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How to Read Literature Like a Professor: A Lively and Entertaining Guide… (2003)

von Thomas C. Foster

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3,604782,682 (3.88)146
What does it mean when a fictional hero takes a journey?. Shares a meal? Gets drenched in a sudden rain shower? Often, there is much more going on in a novel or poem than is readily visible on the surface -- a symbol, maybe, that remains elusive, or an unexpected twist on a character - and there's that sneaking suspicion that the deeper meaning of a literary text keeps escaping you. In this practical and amusing guide to literature, Thomas C. Foster shows how easy and gratifying it is to unlock those hidden truths, and to discover a world where a road leads to a quest a shared meal may signify a communion and rain, whether cleansing or destructive, is never just rain. Ranging from major themes to literary models, narrative devices, and form, How to Read Literature Like a Professor is the perfect companion for making your reading experience more enriching, satisfying, and fun.… (mehr)
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A great starting point for those who want to read literature on a deeper level. Concise (but not overwhelming), irreverent (but not subversive), and fun (but not--at least in my opinion--off-putting). Even if you’re a veteran of literary criticism, I submit that you will enjoy Foster’s take on the enterprise. Bravo, to a true teacher!

(The following are my notes as part of a survey of books about reading; this is not a review.)

The elements at play when reading like a professor:
1. Memory: "Whenever I read a new work, I spin the mental Rolodex looking for correspondences and corollaries.” (xxvii)
2. Symbol: “Everything is a symbol of something….” (xxvii)
3. Pattern: “…veterans…find the patterns, the routines, the archetypes at work in the background.” (xxix)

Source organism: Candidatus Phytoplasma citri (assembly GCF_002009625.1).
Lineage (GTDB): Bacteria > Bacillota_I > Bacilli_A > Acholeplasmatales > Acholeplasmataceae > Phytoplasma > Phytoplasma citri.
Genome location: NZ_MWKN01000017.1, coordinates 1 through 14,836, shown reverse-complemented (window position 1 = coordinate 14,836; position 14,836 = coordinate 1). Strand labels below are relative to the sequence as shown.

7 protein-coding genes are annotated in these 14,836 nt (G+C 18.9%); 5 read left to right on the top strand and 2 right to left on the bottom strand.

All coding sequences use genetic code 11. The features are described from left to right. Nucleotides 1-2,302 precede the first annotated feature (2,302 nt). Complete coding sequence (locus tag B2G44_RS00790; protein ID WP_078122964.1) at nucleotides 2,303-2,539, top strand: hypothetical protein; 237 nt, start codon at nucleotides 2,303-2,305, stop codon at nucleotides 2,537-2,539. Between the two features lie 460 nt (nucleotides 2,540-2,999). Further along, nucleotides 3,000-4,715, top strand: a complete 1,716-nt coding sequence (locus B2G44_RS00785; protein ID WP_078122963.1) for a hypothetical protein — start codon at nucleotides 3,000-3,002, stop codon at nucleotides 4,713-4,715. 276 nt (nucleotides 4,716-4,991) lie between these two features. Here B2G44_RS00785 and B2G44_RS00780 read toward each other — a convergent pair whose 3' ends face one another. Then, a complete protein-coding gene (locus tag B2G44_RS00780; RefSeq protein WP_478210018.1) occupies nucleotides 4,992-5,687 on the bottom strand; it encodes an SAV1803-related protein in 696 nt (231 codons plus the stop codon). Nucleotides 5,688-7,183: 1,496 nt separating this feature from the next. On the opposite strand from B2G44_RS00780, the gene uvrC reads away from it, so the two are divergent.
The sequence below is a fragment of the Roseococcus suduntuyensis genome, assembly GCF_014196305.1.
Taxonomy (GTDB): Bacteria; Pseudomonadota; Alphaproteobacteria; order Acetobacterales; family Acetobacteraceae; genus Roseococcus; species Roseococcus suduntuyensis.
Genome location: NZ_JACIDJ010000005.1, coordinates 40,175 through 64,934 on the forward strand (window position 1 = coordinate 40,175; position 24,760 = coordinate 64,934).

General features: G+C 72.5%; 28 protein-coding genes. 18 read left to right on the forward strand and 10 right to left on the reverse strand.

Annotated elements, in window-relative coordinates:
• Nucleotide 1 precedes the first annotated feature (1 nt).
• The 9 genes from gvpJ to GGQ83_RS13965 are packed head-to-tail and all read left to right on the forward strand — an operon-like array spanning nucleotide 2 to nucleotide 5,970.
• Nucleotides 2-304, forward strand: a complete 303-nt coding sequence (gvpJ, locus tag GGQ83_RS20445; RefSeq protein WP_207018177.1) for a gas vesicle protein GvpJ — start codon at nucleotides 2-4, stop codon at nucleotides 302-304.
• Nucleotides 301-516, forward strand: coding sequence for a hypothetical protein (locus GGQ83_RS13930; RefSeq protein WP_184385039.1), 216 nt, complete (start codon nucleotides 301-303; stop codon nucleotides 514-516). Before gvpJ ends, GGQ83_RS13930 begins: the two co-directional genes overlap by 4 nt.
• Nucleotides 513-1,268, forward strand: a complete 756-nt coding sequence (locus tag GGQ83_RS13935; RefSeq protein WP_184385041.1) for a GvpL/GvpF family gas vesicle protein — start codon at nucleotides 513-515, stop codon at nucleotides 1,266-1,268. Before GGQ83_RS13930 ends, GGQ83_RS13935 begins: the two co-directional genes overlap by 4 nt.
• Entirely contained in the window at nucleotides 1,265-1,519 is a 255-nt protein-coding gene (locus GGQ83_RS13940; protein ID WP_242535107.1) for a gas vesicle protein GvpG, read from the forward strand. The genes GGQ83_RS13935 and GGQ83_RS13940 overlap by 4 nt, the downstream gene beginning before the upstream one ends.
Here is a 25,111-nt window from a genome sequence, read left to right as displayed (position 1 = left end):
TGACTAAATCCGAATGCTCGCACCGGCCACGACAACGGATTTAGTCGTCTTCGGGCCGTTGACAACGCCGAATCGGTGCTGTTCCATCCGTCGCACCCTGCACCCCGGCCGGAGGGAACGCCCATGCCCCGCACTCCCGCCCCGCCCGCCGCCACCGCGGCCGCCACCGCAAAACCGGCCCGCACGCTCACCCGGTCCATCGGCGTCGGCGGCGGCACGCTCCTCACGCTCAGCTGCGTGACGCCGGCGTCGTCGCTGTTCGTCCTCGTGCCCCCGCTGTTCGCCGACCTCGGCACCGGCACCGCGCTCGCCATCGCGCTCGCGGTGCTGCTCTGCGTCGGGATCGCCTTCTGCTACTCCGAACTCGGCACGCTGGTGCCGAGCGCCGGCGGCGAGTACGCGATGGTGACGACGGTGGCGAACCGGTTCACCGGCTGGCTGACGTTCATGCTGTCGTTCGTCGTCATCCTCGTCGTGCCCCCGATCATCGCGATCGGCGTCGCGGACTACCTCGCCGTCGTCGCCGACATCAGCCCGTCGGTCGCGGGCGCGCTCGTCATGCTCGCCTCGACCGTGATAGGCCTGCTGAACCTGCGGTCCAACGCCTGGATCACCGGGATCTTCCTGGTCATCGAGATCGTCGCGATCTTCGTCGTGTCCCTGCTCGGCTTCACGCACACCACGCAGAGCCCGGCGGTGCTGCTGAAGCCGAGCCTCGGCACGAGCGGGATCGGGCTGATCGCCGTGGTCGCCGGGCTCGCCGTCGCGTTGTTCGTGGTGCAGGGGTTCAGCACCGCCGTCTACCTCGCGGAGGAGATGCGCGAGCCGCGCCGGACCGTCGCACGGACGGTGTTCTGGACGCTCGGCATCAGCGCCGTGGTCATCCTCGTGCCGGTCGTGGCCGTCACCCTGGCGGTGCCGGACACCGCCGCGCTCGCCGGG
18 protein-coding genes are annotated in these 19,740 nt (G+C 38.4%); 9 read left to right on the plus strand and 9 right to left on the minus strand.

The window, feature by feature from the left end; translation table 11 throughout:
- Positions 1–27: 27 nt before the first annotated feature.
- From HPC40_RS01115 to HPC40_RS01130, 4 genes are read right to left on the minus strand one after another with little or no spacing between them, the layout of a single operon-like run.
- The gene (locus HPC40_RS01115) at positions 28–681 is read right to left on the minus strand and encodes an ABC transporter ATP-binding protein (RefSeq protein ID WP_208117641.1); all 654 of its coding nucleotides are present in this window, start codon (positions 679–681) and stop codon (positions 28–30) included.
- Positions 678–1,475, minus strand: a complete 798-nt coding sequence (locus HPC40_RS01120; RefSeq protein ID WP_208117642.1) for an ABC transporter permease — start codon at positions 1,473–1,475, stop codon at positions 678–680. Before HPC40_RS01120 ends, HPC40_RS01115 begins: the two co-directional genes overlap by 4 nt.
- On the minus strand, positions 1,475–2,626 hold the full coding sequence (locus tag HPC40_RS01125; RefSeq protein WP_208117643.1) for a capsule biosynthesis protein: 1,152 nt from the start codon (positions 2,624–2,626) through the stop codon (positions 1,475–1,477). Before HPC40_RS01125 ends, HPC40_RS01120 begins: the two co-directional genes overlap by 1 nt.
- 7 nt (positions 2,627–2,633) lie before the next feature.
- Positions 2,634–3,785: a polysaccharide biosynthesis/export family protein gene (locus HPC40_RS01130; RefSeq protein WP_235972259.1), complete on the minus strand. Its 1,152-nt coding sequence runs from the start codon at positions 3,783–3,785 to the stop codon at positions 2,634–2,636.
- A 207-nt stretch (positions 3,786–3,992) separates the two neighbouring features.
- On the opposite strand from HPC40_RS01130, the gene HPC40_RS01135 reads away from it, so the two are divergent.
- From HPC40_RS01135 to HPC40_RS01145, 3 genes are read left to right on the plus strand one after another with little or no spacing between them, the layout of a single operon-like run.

The real reason for a quest is always self-knowledge. (3)

Whenever people eat or drink together, it’s communion. (8)

Ghosts and vampires are never only about ghosts and vampires. (18)

There’s no such thing as a wholly original work of literature. (24)

There’s only one story. (27)

When in doubt, it’s from Shakespeare or the Bible. (32, 42)

“…we want strangeness in our stories, but we want familiarity too. (58; Freud’s uncanny)

Weather is never just weather. E.g. Rain: drowning, plot device, atmosphere, democratic; cleansing; baptism; purification. (70-71)

“…some symbols do have relatively limit range of meaning, but in general a symbol can’t be reduced to standing for only one thing. If they can, it’s not symbolism, it’s allegory.” (105)

Steps for dealing with a symbol: (1) What is the symbol, in general? (2) Are there literary precursors? (3) How does the current author use the symbol?

Nearly all writing is political on some level. (118)

“…to get the most out of your reading of European and American literatures, knowing something of the Old and New Testaments is essential.” (125)

Look out for Christ figures.

“Flight is freedom.” (136)

Freud opened our eyes to sexual symbolism. (143)
“When [writers are] writing about other things, the really mean sex, and when they write about sex, they really mean something else.” (152)

“Literary geography is typically about humans inhabiting spaces, and at the same time the spaces inhabiting humans.” (174)

“When writers send characters south, it’s so they can run amok [and encounter their subconscious].” (179)

“I suppose what the one story…is about is ourselves, what it means to be human.” (194)

“…physical markings by their very nature call attention to themselves and signify some psychological or thematic point….” (208)

“If you want your audience to know something important about your character (or the work at large), introduce it early, before you need it.” (213) ( )
  chrisvia | Apr 29, 2021 |
This is a great book because it shows very simply why all stories as vitally connected. Stories refer and allude to one another, always. I will never approach novels the same way again because I will remember to look for others who have told similar stories, and remember that others inspired the work. ( )
  danrk | Jan 10, 2021 |
I picked this up on a whim in a book store, and I really enjoyed it, even though it took me a while to finish. The author goes through a lot of ways to look at and analyze stories. For example, similarities to Shakespeare, folk tales, the Bible, as well as how you can interpret seasons, weather, illness and more. There are lots of examples from both older and newer books, as well as examples from movies (like Raiders of the Lost Ark).